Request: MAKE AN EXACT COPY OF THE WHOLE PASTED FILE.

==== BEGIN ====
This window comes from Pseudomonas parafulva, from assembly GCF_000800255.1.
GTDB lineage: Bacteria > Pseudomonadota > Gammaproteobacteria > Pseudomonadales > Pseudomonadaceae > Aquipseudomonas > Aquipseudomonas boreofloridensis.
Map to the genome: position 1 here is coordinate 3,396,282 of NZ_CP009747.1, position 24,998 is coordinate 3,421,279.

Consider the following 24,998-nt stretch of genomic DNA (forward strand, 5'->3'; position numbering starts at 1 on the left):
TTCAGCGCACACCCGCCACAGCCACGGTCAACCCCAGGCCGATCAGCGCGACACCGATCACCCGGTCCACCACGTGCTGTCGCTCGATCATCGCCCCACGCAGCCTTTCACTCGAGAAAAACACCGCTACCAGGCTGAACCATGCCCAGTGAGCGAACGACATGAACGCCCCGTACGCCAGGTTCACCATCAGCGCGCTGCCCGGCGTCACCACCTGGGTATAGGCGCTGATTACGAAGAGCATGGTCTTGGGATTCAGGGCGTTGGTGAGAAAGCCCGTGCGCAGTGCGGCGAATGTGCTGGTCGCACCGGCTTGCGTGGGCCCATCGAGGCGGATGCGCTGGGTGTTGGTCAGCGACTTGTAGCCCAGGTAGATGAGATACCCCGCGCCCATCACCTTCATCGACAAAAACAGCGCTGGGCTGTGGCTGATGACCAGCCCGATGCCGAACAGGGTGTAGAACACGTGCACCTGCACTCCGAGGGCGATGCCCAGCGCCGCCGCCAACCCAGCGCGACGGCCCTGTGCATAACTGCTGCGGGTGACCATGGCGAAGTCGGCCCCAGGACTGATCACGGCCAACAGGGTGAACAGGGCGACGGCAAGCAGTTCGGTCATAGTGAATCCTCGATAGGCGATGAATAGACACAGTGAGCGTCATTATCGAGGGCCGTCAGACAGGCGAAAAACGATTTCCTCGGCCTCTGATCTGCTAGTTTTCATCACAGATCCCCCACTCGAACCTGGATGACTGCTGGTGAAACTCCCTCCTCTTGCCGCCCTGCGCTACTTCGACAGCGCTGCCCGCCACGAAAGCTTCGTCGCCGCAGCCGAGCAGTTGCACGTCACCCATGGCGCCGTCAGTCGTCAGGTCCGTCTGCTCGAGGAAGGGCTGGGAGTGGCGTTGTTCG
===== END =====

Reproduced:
This window comes from Pseudomonas parafulva, from assembly GCF_000800255.1.
GTDB lineage: Bacteria > Pseudomonadota > Gammaproteobacteria > Pseudomonadales > Pseudomonadaceae > Aquipseudomonas > Aquipseudomonas boreofloridensis.
Map to the genome: position 1 here is coordinate 3,396,282 of NZ_CP009747.1, position 24,998 is coordinate 3,421,279.

Consider the following 24,998-nt stretch of genomic DNA (forward strand, 5'->3'; position numbering starts at 1 on the left):
TTCAGCGCACACCCGCCACAGCCACGGTCAACCCCAGGCCGATCAGCGCGACACCGATCACCCGGTCCACCACGTGCTGTCGCTCGATCATCGCCCCACGCAGCCTTTCACTCGAGAAAAACACCGCTACCAGGCTGAACCATGCCCAGTGAGCGAACGACATGAACGCCCCGTACGCCAGGTTCACCATCAGCGCGCTGCCCGGCGTCACCACCTGGGTATAGGCGCTGATTACGAAGAGCATGGTCTTGGGATTCAGGGCGTTGGTGAGAAAGCCCGTGCGCAGTGCGGCGAATGTGCTGGTCGCACCGGCTTGCGTGGGCCCATCGAGGCGGATGCGCTGGGTGTTGGTCAGCGACTTGTAGCCCAGGTAGATGAGATACCCCGCGCCCATCACCTTCATCGACAAAAACAGCGCTGGGCTGTGGCTGATGACCAGCCCGATGCCGAACAGGGTGTAGAACACGTGCACCTGCACTCCGAGGGCGATGCCCAGCGCCGCCGCCAACCCAGCGCGACGGCCCTGTGCATAACTGCTGCGGGTGACCATGGCGAAGTCGGCCCCAGGACTGATCACGGCCAACAGGGTGAACAGGGCGACGGCAAGCAGTTCGGTCATAGTGAATCCTCGATAGGCGATGAATAGACACAGTGAGCGTCATTATCGAGGGCCGTCAGACAGGCGAAAAACGATTTCCTCGGCCTCTGATCTGCTAGTTTTCATCACAGATCCCCCACTCGAACCTGGATGACTGCTGGTGAAACTCCCTCCTCTTGCCGCCCTGCGCTACTTCGACAGCGCTGCCCGCCACGAAAGCTTCGTCGCCGCAGCCGAGCAGTTGCACGTCACCCATGGCGCCGTCAGTCGTCAGGTCCGTCTGCTCGAGGAAGGGCTGGGAGTGGCGTTGTTCG